Aims and Scope

The Open Bioinformatics Journal is an Open Access online journal, which publishes research articles, reviews/mini-reviews, letters, clinical trial and guest edited single topic issues in all areas of bioinformatics and computational biology. The coverage includes biomedicine, focusing on large data acquisition, analysis and curation, computational and statistical methods for the modeling and analysis of biological data, and descriptions of new algorithms and databases.


The Open Bioinformatics Journal, a peer reviewed journal, is an important and reliable source of current information on the developments in the field. The emphasis will be on publishing quality articles rapidly and freely available worldwide.


Recent Articles

Machine Learning Techniques used for the Histopathological Image Analysis of Oral Cancer-A Review

Santisudha Panigrahi, Tripti Swarnkar

Oral diseases are the 6th most revealed malignancy happening in head and neck regions found mainly in south Asian countries. It is the most common cancer with fourteen deaths in an hour on a yearly basis, as per the WHO oral cancer incidence in India. Due to the cost of tests, mistakes in the recognition procedure, and the enormous remaining task at hand of the cytopathologist, oral growths cannot be diagnosed promptly. This area is open to be looked into by biomedical analysts to identify it at an early stage. At present, with the advent of entire slide computerized scanners and tissue histopathology, there is a gigantic aggregation of advanced digital histopathological images, which has prompted the necessity for their analysis. A lot of computer aided analysis techniques have been developed by utilizing machine learning strategies for prediction and prognosis of cancer. In this review paper, first various steps of obtaining histopathological images, followed by the visualization and classification done by the doctors are discussed. As machine learning techniques are well known, in the second part of this review, the works done for histopathological image analysis as well as other oral datasets using these strategies for growth prognosis and anticipation are discussed. Comparing the pitfalls of machine learning and how it has overcome by deep learning mostly for image recognition tasks are also discussed subsequently. The third part of the manuscript describes how deep learning is beneficial and widely used in different cancer domains. Due to the remarkable growth of deep learning and wide applicability, it is best suited for the prognosis of oral disease. The aim of this review is to provide insight to the researchers opting to work for oral cancer by implementing deep learning and artificial neural networks.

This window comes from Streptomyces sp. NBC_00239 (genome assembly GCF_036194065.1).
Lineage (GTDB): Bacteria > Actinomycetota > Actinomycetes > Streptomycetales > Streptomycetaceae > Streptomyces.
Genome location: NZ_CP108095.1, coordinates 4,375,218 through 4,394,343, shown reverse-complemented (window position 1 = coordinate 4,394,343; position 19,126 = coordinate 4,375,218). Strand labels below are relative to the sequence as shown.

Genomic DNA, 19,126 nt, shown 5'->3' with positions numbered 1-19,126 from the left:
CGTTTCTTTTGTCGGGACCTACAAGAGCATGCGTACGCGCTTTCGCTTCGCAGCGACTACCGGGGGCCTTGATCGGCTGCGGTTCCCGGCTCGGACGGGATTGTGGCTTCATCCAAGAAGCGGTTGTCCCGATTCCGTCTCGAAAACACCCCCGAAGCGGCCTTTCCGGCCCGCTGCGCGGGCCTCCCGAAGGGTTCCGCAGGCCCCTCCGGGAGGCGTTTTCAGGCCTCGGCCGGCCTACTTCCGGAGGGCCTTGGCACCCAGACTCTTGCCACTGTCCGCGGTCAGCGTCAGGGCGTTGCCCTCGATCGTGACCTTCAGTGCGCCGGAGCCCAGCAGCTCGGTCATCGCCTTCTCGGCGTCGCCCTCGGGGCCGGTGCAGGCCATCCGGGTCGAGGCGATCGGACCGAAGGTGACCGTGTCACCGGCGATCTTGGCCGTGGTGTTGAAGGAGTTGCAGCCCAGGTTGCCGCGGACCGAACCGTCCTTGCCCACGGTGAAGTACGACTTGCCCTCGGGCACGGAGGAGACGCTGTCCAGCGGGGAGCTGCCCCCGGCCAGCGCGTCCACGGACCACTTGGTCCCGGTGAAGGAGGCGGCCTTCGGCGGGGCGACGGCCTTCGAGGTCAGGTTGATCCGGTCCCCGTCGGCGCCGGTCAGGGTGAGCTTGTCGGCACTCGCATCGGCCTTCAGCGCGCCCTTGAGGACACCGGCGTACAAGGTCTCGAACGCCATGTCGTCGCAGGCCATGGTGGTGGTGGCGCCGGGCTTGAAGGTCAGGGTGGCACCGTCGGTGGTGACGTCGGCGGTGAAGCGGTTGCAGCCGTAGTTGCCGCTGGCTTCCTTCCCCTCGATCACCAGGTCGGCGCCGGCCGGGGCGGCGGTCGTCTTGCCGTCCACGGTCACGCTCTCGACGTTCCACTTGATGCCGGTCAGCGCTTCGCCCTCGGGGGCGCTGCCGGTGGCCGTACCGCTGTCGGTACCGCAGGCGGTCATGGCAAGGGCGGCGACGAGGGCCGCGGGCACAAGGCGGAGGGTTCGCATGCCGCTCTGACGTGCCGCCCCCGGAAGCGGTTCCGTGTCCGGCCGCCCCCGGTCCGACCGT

November 30, 2020
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Editor's Choice

Data Mining Approach to Identify Disease Cohorts from Primary Care Electronic Medical Records: A Case of Diabetes Mellitus

Ebenezer S. Owusu Adjah, Olga Montvida, Julius Agbeve, Sanjoy K. Paul

Background:

Identification of diseased patients from primary care based electronic medical records (EMRs) has methodological challenges that may impact epidemiologic inferences.

Objective:

To compare deterministic clinically guided selection algorithms with probabilistic machine learning (ML) methodologies for their ability to identify patients with type 2 diabetes mellitus (T2DM) from large population based EMRs from nationally representative primary care database.

Methods:

Four cohorts of patients with T2DM were defined by deterministic approach based on disease codes. The database was mined for a set of best predictors of T2DM and the performance of six ML algorithms were compared based on cross-validated true positive rate, true negative rate, and area under receiver operating characteristic curve.

Results:

In the database of 11,018,025 research suitable individuals, 379 657 (3.4%) were coded to have T2DM. Logistic Regression classifier was selected as best ML algorithm and resulted in a cohort of 383,330 patients with potential T2DM. Eighty-three percent (83%) of this cohort had a T2DM code, and 16% of the patients with T2DM code were not included in this ML cohort. Of those in the ML cohort without disease code, 52% had at least one measure of elevated glucose level and 22% had received at least one prescription for antidiabetic medication.

Conclusion:

Deterministic cohort selection based on disease coding potentially introduces significant mis-classification problem. ML techniques allow testing for potential disease predictors, and under meaningful data input, are able to identify diseased cohorts in a holistic way.


December 12, 2017
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